How Trump, Carson and Cruz Turned Republican Voters Against the GOP
Policy + Politics

How Trump, Carson and Cruz Turned Republican Voters Against the GOP


Months of denouncing congressional Republican leaders by rank-and-file members and top-tier GOP presidential candidates may be taking a toll, as a new survey finds Republican voters are more disgusted than anyone else with how Washington is being run.

Congress’s approval rating has slipped to 11 percent, its lowest level this year, according to a poll released by Gallup on Wednesday. That’s just two points higher than the all-time low of 9 percent in November 2013 after the last government shutdown.

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While troubling, the figure that should alarm Senate Majority Leader Mitch McConnell (R-KY) and newly-installed House Speaker Paul Ryan (R-WI) – or any GOP incumbent – is only 8 percent of Republicans approve of the job they’re doing.

That’s less than Independents, with 13 percent, and even less than Democrats, at 11 percent. The anemic level of support is one point shy of the 9 percent Republican voters gave the Democratic-led Congress at the time of the 2010 midterm elections, according to Gallup.

“Usually, Congress' approval ratings are significantly higher among supporters of the majority party,” the survey notes.

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That was true at the beginning of the year, when the GOP had won back control of the Senate and 27 percent of Republicans approved of their representatives in Washington, but that number has steadily eroded since February.

One reason for the decline could be the incredible influence political outsiders seem to hold over the GOP right now. Real estate mogul Donald Trump and retired neurosurgeon Ben Carson, neither of whom have ever held elected office, are dominating the Republican presidential primary.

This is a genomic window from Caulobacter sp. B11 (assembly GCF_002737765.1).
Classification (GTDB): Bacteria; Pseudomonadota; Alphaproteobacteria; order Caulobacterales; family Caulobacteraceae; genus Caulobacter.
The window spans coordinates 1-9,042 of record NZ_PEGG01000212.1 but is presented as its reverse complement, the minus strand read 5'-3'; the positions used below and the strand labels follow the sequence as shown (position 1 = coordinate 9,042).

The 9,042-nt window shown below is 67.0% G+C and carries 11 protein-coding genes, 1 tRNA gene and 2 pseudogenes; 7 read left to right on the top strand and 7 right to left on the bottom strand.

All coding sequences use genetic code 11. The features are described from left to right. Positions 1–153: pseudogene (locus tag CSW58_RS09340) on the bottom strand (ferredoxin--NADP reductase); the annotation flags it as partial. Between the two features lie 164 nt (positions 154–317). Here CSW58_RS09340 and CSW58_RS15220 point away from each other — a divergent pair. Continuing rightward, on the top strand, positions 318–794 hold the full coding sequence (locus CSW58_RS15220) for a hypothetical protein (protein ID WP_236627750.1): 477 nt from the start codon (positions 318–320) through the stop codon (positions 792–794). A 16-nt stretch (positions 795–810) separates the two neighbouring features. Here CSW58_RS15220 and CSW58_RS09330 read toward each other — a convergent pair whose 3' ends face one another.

Recent polls show the duo eclipsing veteran politicians like former Florida Governor Jeb Bush and Ohio Governor John Kasich by double digits. Other contenders, including some who currently serve in Washington, have taken notice and made railing on Republican leaders a cornerstone of their campaigns.

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For months, Trump has been calling America’s leadership “stupid,” “incompetent,” and that they’re “ripping off Americans.” His rants may be wearing thin by now, but the message stuck.

Sen. Ted Cruz (R-TX) in particular has made a habit of bashing what he calls the Washington “cartel” that stifles conservatives and used the debate podium, and the Senate floor, to go after McConnell. His steadily rising poll numbers suggest the strategy is paying off.

Cruz stuck to his script during Tuesday night’s GOP debate, repeatedly bashing the capital’s “crony” culture.

Other hopefuls, like Sen. Rand Paul (KY), New Jersey Governor Chris Christie and Louisiana Governor Bobby Jindal, added to the anti-Washington narrative. But it was an answer by former U.S. senator Rick Santorum of Pennsylvania that best captured the anger roiling the party right now.

Asked during the so-called undercard debate who in the Democratic Party he admired, Santorum replied, "You know who I respect in the Democratic Party? "You know why I respect them? Because they fight!” he shouted. "Because they're not willing to back down, and they're willing to stand up and fight and win. And so I respect them because they are willing to take it to us!"

That sense of disappointment could be another reason for the ebbing enthusiasm among Republicans, who thought that having control of both chamber of Congress would lead to legislative victories on issues like the Keystone XL pipeline, repealing some or all of Obamacare, and more recently, cutting federal dollars for Planned Parenthood.

Instead, Republicans have had their priorities filibustered by Senate Democrats or vetoed by President Obama.

The frustration voiced by Santorum and other 2016 candidates could have easily been espoused by any one of the roughly 40 members of the House Freedom Caucus. The hard-right group helped drive Ryan’s predecessor, John Boehner, into early retirement because they thought he didn’t stand up for their values and was too eager to cut deals with the White House on issues like the debt ceiling.

The Gallup poll, taken days after Ryan was given the gavel and Congress approved a budget deal that set federal budget numbers through 2017 and raised the nation’s debt limit, shows the Wisconsin lawmaker has his work cut out for him.

Not only must he try to calm a fractious House GOP conference, Ryan must also inspire confidence among Republican voters that their concerns are being addressed in Washington. The second task could prove critical ahead of next year’s presidential election when Democrats traditionally top Republicans in turnout.